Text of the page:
Dr. Onunkwo has been aware of misperceptions about his professional competency. “Depending on what part of the country you find yourself in, you need to continually prove yourself,” he says. “There is this perception, maybe due to the accent or the way you express yourself. It’s unspoken, but it’s there and you don’t need to be a rocket scientist to observe that. You need to prove that you’re good to be able to survive.”
This is easier for some than others.
“I cannot say I have experienced any barriers in that respect,” reports Gunter Kurrle, MD, lead physician with the WellStar Kennestone Hospitalist Group in Atlanta. “I’m European, like most Americans with European background, so it has not been my personal experience to encounter prejudice.” Dr. Kurrle’s journey to his present post as lead hospitalist is also atypical compared with most IMGs who come to the U.S. He initially took his foreign medical graduate examination in the late 1980s, just before the United States Medical Licensing Examination was initiated. He then returned to Germany for five years of additional training after his residency in this country. He came back to the U.S. for personal reasons (his wife is a U.S. citizen and was starting her residency training here) and found that entering hospital medicine was “a better fit than trying to start a practice on my own.”
Hemant Patel, MD, president of the American Association of Physicians of Indian Origin (AAIP), based in Oak Brook, Ill., believes discrimination toward foreign-born physicians has been greatly reduced since the early 1980s, when he entered the country. AAPI, with membership of 45,000, was founded in 1982 to offer support to IMGs from India. Physicians of Indian origin constitute the largest group of IMGs.2
“At that time, it was very difficult to obtain residency slots due to competition, and we had a lot more physicians to occupy those slots,” says Dr. Patel.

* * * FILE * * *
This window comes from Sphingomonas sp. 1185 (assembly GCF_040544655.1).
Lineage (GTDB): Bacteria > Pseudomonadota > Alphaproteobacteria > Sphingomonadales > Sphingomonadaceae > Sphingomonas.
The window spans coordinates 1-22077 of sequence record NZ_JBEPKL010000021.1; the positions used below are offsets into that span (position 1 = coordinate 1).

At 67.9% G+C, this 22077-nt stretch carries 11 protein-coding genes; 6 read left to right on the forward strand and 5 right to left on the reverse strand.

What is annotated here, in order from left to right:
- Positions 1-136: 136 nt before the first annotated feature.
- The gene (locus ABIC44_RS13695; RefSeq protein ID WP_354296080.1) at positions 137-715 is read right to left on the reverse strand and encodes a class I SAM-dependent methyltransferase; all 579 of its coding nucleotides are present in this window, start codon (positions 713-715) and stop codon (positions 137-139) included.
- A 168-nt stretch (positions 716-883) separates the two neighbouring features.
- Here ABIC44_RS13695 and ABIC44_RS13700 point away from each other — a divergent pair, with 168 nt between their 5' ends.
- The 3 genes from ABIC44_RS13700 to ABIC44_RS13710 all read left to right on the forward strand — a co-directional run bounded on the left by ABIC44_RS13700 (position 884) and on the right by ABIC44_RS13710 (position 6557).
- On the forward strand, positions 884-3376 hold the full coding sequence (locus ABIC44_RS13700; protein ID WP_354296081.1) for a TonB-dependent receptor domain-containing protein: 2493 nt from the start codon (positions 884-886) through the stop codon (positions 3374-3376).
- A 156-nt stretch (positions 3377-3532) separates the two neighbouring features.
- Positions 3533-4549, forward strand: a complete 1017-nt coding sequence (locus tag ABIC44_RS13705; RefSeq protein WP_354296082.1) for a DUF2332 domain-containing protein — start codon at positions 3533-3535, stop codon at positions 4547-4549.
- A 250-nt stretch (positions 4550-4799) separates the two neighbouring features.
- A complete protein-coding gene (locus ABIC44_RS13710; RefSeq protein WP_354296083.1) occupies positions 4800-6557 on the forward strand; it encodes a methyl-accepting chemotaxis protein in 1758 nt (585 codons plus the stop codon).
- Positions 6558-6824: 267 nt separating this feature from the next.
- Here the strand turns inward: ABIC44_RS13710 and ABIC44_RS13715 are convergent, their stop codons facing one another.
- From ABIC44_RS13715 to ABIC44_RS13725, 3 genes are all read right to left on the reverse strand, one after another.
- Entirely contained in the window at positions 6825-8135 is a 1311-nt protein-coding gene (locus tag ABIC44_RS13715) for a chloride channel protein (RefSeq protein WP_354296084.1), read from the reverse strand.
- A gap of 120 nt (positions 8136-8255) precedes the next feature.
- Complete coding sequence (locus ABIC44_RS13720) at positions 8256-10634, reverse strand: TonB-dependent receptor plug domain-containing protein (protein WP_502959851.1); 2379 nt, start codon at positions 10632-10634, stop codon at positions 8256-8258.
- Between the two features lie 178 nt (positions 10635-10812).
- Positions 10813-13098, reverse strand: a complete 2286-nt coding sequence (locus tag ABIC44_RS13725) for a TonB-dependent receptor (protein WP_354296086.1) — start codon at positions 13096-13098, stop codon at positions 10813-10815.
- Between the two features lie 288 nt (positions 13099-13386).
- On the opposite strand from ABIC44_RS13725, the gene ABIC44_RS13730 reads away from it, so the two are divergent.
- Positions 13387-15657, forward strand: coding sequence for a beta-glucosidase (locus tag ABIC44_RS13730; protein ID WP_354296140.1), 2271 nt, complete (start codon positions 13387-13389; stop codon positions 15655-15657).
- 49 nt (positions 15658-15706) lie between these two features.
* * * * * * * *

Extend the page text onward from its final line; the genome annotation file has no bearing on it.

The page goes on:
Dr. Fajardo believes the inclination to discriminate is inherent in everyone: “It’s latent, but if you give them the reason to discriminate against you, then it will manifest.” With regards to the physician-patient relationship, Dr. Fajardo reports that initially, on rare occasions, he encountered resistance from patients who were reluctant to trust their care to him because of his name (“I can’t pronounce it—are you a terrorist?”) or his looks (“You look too young to be a doctor—are you sure you can take care of me?”).
“At the end of the day, it’s very fulfilling when you hear them say, ‘Thanks a lot, doc, for getting me better,’’ says Dr. Fajardo. “I believe that it isn’t where you come from that matters; it’s what you can do.” Overall, he says, the realities of the medical profession are that “the outcome of what we do speaks for itself, and that’s what matters most.”
Dr. Onunkwo is philosophical about the initial skepticism he sometimes senses from patients and other colleagues. “I understand that people are wary of the unknown, and I think it’s just natural,” he says. “Usually, what happens in my situation is that I feel the skepticism, but I don’t do anything about it. I still treat the person with the respect that they deserve and ultimately, I just let my work do the talking. Everybody gets the same level of respect and attention that they need and nine times out of 10, before patients are done with their hospital stay, their attitudes toward me have changed.” TH
Gretchen Henkel is a frequent contributor to The Hospitalist.